Client: CH Robinson
Location: South Wharf Berth 28 and Berth 29; Appleton Dock
PROJECT OVERVIEW: The scope of works involved the port’s stevedores unloading the piles from the vessel onto a Laydown Area or on to Premier’s semi trailer, which then moved them 350m towards the required second laydown area in a triple extendable trailer. Finally, Premier’s cranes unloaded the piles in the second laydown area. The project complexity required strong and timely coordination between Premier’s crews and the client to complete the works within time and on budget.
CHALLENGE: Given the completion timeframe for this job and the delayed vessel arrival, the Premier day and night field crews worked hard around the clock to over-deliver on the client’s own KPIs. Some of the main challenges included poor ground condition at the laydown area, securing the piles in the laydown due to the wharf slope, keeping the load under the stored piles low with extensive load bearers laid down, unusually long load shape and inclement weather conditions. More challenges came up when our Team identified discrepancies in the stowage plans where the piles were stored inside the vessel. The incorrect stacking of the piles in stowage plans would have wasted resources on double handling and additional time to lay out the piles in the correct order - How did the Premier team stop this from happening?
SOLUTION: Once the Premier team realised the vessel unloading was not going to happen as planned, we proactively reached out to the Client with a new plan where the trucks moved the piles to the new laydown area and the crane operaters were mobilised accordingly.
The new plan required strong coordination between Premier’s and the Client crews, as well as our Engineers and the Clients Leading hand on a lift by lift basis. This was crucial as the load specifications varied across most piles and each lift required a different execution.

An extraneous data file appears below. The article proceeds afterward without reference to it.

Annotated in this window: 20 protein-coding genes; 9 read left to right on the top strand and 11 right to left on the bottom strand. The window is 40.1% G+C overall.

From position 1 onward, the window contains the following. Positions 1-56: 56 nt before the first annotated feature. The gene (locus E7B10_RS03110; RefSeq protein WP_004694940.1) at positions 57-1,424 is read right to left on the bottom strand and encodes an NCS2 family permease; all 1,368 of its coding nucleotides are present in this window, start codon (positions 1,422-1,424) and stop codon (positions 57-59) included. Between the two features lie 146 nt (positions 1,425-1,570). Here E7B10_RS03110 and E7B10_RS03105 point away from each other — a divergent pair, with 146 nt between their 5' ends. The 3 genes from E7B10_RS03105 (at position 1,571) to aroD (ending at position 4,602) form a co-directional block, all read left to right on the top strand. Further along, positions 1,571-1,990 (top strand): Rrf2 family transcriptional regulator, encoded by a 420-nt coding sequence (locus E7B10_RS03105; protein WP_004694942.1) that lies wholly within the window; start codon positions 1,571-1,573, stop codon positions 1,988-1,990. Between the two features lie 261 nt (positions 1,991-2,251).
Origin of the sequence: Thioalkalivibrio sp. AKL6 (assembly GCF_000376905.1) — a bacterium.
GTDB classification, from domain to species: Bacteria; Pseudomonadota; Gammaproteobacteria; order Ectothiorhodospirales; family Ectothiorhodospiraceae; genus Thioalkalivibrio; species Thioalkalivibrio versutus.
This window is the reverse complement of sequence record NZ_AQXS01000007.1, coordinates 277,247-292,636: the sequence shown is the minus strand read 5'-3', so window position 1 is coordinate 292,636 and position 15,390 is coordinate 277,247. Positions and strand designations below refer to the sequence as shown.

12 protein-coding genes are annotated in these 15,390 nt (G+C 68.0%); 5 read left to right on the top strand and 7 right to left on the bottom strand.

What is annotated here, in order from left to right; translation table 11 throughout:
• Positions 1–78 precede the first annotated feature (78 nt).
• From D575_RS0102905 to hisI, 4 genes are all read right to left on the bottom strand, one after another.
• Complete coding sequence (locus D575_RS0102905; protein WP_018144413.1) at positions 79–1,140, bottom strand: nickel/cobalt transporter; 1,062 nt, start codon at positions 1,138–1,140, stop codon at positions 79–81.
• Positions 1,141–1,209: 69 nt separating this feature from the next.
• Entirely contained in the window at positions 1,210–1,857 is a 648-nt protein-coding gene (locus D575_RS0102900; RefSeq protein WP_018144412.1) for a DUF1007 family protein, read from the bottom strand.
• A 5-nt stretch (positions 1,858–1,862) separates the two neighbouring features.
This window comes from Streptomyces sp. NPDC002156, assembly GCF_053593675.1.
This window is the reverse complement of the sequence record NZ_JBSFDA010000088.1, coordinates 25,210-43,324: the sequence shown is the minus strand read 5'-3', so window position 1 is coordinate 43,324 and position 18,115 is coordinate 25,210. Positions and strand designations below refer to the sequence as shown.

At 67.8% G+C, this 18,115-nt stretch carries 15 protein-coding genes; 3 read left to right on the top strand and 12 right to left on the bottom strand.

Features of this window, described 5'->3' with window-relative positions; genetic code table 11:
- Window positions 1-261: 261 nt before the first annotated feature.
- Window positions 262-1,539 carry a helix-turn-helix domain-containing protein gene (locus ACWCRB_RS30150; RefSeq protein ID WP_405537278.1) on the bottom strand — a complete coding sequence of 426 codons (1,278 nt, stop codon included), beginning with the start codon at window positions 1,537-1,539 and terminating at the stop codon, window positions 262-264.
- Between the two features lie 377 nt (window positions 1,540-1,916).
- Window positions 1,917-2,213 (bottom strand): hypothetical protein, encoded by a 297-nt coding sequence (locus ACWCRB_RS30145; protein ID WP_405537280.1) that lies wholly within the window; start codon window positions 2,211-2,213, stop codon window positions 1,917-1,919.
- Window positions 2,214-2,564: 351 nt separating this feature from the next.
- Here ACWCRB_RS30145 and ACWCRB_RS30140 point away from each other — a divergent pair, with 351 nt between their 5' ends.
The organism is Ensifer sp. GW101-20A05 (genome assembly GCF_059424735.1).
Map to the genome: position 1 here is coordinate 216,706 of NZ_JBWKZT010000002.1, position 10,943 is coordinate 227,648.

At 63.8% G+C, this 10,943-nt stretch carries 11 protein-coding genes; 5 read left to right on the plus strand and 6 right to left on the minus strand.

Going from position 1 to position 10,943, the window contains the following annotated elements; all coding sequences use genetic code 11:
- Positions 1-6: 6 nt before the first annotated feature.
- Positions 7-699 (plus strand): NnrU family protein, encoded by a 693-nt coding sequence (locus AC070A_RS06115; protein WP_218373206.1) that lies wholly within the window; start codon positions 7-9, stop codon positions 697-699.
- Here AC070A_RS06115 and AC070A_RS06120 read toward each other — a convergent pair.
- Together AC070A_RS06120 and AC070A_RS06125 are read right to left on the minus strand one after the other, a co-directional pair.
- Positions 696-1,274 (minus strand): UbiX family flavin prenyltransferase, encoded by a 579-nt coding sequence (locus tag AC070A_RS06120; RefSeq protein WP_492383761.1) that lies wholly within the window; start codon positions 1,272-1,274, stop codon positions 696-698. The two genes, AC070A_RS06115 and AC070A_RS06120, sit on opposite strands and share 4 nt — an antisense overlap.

Our team team took ownership over the result by even handling the debrief between the clients field crews to ensure no disruptions to the ongoing operations. In terms of the ground condition, Premier's solution included big bogmats to reduce the Ground Bearing Pressure (GBP) on the laydown area. To ensure load stability, the rigging involved a 20m long spreader bar and extra sets of slings, shackles and other rigging equipment as a backup. Given the unstable weather conditions throughout the project duration, our Team actively monitored wind speeds and notified the client for alternative execution pathways when needed. Leveraging Premier’s network, we were able to organise timbers and sawing in a short period of time amid the current labour and material shortage, these were used for temporary propping the piles to keep them stable. In order to rectify the incorrect stacking and stowage plans that would have otherwise required double handling extra time for laying down piles into the correct location, our resourceful Team changed the laydown procedure and start points. Instead of starting from one corner, the Crews started from the middle of laydown area to avoid double handling, with Engineers providing new temporary drawings for new start point identified to meet McConell Dowell requirements.